Huji chief Mufti Abdul Hannan, who was awarded capital punishment in Ramna Batamul carnage case, termed the judgement “government-dictated”.
The government had earlier shifted the date of delivering the verdict to motivate the judgement, Hannan said.
Claiming himself innocent, the Huji chief said he did not get justice. "I was able to prove my innocence during the trial," he added.
Hannan said he would appeal in the Higher Court challenging the death penalty awarded to him.
Meanwhile, defence has also expressed dissatisfaction over the verdict that awarded death to eight Huji men including Hannan and life to six for killing 10 people in bomb blasts during the traditional celebrations of the Bangla New Year, 1408 (April 14, 2001) at the Ramna Batamul in the capital.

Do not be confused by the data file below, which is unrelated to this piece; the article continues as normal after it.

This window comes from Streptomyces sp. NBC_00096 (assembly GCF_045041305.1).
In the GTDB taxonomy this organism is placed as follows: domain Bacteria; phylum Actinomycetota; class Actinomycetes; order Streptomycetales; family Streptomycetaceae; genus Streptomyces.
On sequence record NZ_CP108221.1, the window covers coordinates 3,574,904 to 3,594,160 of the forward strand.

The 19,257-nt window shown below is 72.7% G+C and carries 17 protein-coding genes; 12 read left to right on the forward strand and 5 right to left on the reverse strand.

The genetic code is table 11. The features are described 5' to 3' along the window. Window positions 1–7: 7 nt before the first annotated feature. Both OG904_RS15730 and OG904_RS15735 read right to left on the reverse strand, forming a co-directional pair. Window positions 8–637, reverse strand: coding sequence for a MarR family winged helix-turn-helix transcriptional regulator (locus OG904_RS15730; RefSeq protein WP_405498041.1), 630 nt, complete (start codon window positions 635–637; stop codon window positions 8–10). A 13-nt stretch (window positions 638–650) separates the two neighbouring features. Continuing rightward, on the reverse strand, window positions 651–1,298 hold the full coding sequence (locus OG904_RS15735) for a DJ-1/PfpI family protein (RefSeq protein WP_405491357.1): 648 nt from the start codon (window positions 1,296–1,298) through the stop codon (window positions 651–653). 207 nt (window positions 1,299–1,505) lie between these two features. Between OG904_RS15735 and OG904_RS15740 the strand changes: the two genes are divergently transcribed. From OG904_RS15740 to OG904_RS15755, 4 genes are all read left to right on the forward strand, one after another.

Defence counsel Faruque Ahmed briefs media at the court premises. Photo: TV grab
Defence counsel Faruque Ahmed claimed that the prosecution had failed to prove many things before the court during the trial as there was no eye-witness in the case.
"The incident of blast took place during a programme of Chhayanaut, Udichi and other cultural organisations but none of the organisations gave their depositions in the case," he added.
He further said they would appeal in the higher court challenging the death penalty and life term imprisonments awarded to his clients.
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